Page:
In Boy Writers: Reclaiming Their Voices by Ralph Fletcher, the author talks about how the female-dominated landscape of elementary school has created a culture clash. Female teachers often (not always, it is certainly getting better as the younger generation become teachers) have a very particular way they like things, and that often clashes with the types of humor that appeal to boys (and many, many girls as well). It doesn’t mean either “side” is wrong, but rather that we need to meet our students on their terms. If you want someone to read & write, you can’t just let them read books that you like or write in a way that pleases you. The job is to teach them the skills and let them find their own voice & opinion. This means being open to horror, science fiction, and toilet humor. But, of course, it must remain appropriate for the school setting. Still, these books would be fantastic ways to get kids excited about reading.
In my last year of teaching, I encountered a rather chilling instance of teachers letting their personal discomfort take knowledge away from students. An innocuous illustration of the muscular system was deemed “too inappropriate” for students in 3rd grade. The majority of teachers chose to leave it out of the lesson. I was shocked & angered because the job of the teacher is not to shape children to have the same perspective as them but to ensure they have all the necessary information to lead a good life. Understanding how our bodies work is not inappropriate; they are our own bodies, for god’s sake! That incident has stuck with me as a reminder of how troubling things are in American public education right now.
Poop (Cameron Kids)
Written by Poppy Champignon
Illustrated by Mark Hoffmann
For ages: 3-7
This is a call & response book focused on a raccoon mistaking things for poop. The raccoon calls it “poop,” and his mouse friend corrects him, with the objects all being things that rhyme with the word “poop.” Our raccoon buddy keeps saying the word louder & louder, causing the mouse to get increasingly annoyed with each iteration. Mark Hoffman’s cheery, pastel illustrations help underline who this book is intended for: our littlest readers, just beginning to make sense of words. This kind of book will be a child’s favorite, letting them think they are getting away with something naughty.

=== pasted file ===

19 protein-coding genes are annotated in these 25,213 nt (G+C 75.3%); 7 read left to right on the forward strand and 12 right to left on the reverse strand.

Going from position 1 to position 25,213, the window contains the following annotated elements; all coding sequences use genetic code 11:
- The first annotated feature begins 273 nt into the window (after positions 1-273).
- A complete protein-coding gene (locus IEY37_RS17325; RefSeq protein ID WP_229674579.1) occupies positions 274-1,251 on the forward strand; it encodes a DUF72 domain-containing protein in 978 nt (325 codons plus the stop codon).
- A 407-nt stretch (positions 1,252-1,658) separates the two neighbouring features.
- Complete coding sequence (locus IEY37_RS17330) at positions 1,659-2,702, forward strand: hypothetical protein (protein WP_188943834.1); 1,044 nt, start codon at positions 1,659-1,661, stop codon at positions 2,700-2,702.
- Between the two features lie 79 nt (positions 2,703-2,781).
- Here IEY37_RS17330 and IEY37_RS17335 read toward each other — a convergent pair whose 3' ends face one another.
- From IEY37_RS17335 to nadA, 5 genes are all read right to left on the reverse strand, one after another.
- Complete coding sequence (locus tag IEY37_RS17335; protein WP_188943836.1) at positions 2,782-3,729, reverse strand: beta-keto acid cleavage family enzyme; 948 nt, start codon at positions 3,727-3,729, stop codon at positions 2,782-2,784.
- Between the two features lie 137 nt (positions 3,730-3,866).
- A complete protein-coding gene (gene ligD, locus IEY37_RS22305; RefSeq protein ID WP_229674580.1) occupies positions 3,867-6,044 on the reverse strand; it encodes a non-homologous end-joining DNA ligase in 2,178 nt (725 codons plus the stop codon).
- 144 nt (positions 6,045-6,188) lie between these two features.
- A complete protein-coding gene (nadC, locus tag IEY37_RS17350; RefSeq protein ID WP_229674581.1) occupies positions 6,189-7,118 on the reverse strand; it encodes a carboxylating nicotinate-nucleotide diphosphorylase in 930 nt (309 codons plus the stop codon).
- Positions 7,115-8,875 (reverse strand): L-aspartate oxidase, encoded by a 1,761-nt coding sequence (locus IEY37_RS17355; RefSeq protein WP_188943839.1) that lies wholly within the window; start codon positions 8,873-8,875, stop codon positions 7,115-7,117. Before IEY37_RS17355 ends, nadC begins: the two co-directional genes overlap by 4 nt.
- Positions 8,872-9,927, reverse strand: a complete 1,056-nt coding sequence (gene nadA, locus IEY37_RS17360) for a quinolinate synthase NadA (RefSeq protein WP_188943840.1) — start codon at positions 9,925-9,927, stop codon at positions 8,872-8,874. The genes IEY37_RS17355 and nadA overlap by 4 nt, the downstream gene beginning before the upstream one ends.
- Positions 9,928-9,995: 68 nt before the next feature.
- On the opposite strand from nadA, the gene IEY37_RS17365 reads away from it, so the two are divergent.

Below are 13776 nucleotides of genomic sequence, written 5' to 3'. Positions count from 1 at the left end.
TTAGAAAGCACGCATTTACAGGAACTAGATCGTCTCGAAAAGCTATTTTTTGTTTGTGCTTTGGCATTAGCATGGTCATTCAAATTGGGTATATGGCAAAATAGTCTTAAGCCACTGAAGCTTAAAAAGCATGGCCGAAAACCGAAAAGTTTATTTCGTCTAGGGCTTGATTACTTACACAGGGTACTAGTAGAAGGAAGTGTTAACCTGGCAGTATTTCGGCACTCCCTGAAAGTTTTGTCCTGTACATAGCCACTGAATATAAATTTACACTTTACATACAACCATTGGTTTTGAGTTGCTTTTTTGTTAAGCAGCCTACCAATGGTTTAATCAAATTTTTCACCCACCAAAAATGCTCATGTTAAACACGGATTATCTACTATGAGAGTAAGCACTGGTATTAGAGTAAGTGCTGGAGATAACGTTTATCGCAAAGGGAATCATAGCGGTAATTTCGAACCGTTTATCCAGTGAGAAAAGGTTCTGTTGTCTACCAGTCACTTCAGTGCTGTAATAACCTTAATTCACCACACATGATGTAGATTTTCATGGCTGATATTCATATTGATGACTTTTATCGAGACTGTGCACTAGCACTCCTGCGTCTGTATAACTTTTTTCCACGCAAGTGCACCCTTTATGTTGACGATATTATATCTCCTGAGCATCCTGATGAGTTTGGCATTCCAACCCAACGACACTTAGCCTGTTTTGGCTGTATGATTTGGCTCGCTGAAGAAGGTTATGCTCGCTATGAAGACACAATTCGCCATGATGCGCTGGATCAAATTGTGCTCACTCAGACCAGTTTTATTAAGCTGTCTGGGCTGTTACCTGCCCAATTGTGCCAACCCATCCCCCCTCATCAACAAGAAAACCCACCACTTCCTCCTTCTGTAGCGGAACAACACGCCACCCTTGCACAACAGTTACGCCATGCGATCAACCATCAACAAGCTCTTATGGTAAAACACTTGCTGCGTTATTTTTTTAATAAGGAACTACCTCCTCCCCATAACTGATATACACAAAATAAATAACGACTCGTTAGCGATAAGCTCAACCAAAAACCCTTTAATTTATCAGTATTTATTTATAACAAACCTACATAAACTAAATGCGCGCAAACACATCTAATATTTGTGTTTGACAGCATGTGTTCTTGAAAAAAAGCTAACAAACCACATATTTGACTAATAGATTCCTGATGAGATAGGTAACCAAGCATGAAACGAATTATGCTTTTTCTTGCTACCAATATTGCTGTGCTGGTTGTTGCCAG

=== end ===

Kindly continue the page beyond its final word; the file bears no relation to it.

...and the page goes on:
I Need a New Butt! (Dover Publications)
Written by Dawn McMillan
Illustrated by Ross Kinnaird
For ages: 3-7
One day a boy discovers a problem; his butt has a crack! He’ll need to get a replacement. But what sort of butt would be best, he wonders? An armor-plated booty? A robo-butt? Rocket buttocks? The message here is about accepting yourself as you are and not getting caught up in perceived flaws. But it would also make a great read-aloud with the right reader. There’s a video of a Scottish granny reading this book to her grandchild on YouTube that showcases just how great these silly, gross books can be. I came across reviews from some parents caught up in the current reactionary frenzy over books who claimed this book “sexualized” children. I think sharing these thoughts reveals much more about what is happening in these parents’ heads than what is in the books.
Poo! Is That You? (Macmillan Children’s Books)
Written by Clare Helen Welsh
Illustrated by Nicola O’Byrne
For ages: 3-7